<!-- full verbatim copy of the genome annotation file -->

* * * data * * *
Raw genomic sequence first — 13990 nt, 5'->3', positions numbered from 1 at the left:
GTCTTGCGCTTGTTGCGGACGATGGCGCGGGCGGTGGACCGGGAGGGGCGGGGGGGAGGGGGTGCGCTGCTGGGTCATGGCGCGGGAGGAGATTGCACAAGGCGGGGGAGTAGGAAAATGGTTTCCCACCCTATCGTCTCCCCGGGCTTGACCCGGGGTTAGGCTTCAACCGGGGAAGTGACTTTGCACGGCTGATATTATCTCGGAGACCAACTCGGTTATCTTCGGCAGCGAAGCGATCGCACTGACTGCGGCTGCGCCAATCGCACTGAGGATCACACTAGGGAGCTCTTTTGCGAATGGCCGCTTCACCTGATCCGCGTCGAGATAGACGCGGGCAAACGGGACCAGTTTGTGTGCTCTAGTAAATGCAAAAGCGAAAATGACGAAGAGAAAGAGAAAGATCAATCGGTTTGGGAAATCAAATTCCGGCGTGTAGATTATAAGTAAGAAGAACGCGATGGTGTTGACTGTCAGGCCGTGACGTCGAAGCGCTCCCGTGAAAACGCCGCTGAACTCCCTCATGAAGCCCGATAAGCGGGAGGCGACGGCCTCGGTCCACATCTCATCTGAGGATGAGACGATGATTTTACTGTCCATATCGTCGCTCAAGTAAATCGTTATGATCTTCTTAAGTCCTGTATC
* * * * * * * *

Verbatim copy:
Raw genomic sequence first — 13990 nt, 5'->3', positions numbered from 1 at the left:
GTCTTGCGCTTGTTGCGGACGATGGCGCGGGCGGTGGACCGGGAGGGGCGGGGGGGAGGGGGTGCGCTGCTGGGTCATGGCGCGGGAGGAGATTGCACAAGGCGGGGGAGTAGGAAAATGGTTTCCCACCCTATCGTCTCCCCGGGCTTGACCCGGGGTTAGGCTTCAACCGGGGAAGTGACTTTGCACGGCTGATATTATCTCGGAGACCAACTCGGTTATCTTCGGCAGCGAAGCGATCGCACTGACTGCGGCTGCGCCAATCGCACTGAGGATCACACTAGGGAGCTCTTTTGCGAATGGCCGCTTCACCTGATCCGCGTCGAGATAGACGCGGGCAAACGGGACCAGTTTGTGTGCTCTAGTAAATGCAAAAGCGAAAATGACGAAGAGAAAGAGAAAGATCAATCGGTTTGGGAAATCAAATTCCGGCGTGTAGATTATAAGTAAGAAGAACGCGATGGTGTTGACTGTCAGGCCGTGACGTCGAAGCGCTCCCGTGAAAACGCCGCTGAACTCCCTCATGAAGCCCGATAAGCGGGAGGCGACGGCCTCGGTCCACATCTCATCTGAGGATGAGACGATGATTTTACTGTCCATATCGTCGCTCAAGTAAATCGTTATGATCTTCTTAAGTCCTGTATC